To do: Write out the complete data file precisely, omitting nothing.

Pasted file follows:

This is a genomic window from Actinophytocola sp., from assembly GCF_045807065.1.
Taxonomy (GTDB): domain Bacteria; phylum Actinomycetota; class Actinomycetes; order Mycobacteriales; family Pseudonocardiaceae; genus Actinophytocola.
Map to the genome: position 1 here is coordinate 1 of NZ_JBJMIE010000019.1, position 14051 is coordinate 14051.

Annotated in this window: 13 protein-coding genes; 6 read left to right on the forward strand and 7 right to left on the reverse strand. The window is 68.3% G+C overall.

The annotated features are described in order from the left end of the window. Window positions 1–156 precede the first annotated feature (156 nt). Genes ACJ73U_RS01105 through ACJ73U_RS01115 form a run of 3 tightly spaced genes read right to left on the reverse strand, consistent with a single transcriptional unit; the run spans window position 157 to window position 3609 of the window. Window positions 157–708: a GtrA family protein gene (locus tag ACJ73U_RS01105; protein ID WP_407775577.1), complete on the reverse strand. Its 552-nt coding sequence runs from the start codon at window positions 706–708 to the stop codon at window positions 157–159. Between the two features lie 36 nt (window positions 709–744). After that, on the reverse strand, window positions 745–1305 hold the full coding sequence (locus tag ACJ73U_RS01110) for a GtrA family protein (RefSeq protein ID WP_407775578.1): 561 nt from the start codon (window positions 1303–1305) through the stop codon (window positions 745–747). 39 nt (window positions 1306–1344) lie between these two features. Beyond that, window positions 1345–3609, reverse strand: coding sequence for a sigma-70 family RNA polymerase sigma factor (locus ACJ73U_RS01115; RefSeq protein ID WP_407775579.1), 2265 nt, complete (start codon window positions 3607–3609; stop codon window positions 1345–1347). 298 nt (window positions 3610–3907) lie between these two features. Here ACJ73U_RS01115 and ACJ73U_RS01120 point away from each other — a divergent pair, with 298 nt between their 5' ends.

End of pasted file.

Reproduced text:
This is a genomic window from Actinophytocola sp., from assembly GCF_045807065.1.
Taxonomy (GTDB): domain Bacteria; phylum Actinomycetota; class Actinomycetes; order Mycobacteriales; family Pseudonocardiaceae; genus Actinophytocola.
Map to the genome: position 1 here is coordinate 1 of NZ_JBJMIE010000019.1, position 14051 is coordinate 14051.

Annotated in this window: 13 protein-coding genes; 6 read left to right on the forward strand and 7 right to left on the reverse strand. The window is 68.3% G+C overall.

The annotated features are described in order from the left end of the window. Window positions 1–156 precede the first annotated feature (156 nt). Genes ACJ73U_RS01105 through ACJ73U_RS01115 form a run of 3 tightly spaced genes read right to left on the reverse strand, consistent with a single transcriptional unit; the run spans window position 157 to window position 3609 of the window. Window positions 157–708: a GtrA family protein gene (locus tag ACJ73U_RS01105; protein ID WP_407775577.1), complete on the reverse strand. Its 552-nt coding sequence runs from the start codon at window positions 706–708 to the stop codon at window positions 157–159. Between the two features lie 36 nt (window positions 709–744). After that, on the reverse strand, window positions 745–1305 hold the full coding sequence (locus tag ACJ73U_RS01110) for a GtrA family protein (RefSeq protein ID WP_407775578.1): 561 nt from the start codon (window positions 1303–1305) through the stop codon (window positions 745–747). 39 nt (window positions 1306–1344) lie between these two features. Beyond that, window positions 1345–3609, reverse strand: coding sequence for a sigma-70 family RNA polymerase sigma factor (locus ACJ73U_RS01115; RefSeq protein ID WP_407775579.1), 2265 nt, complete (start codon window positions 3607–3609; stop codon window positions 1345–1347). 298 nt (window positions 3610–3907) lie between these two features. Here ACJ73U_RS01115 and ACJ73U_RS01120 point away from each other — a divergent pair, with 298 nt between their 5' ends.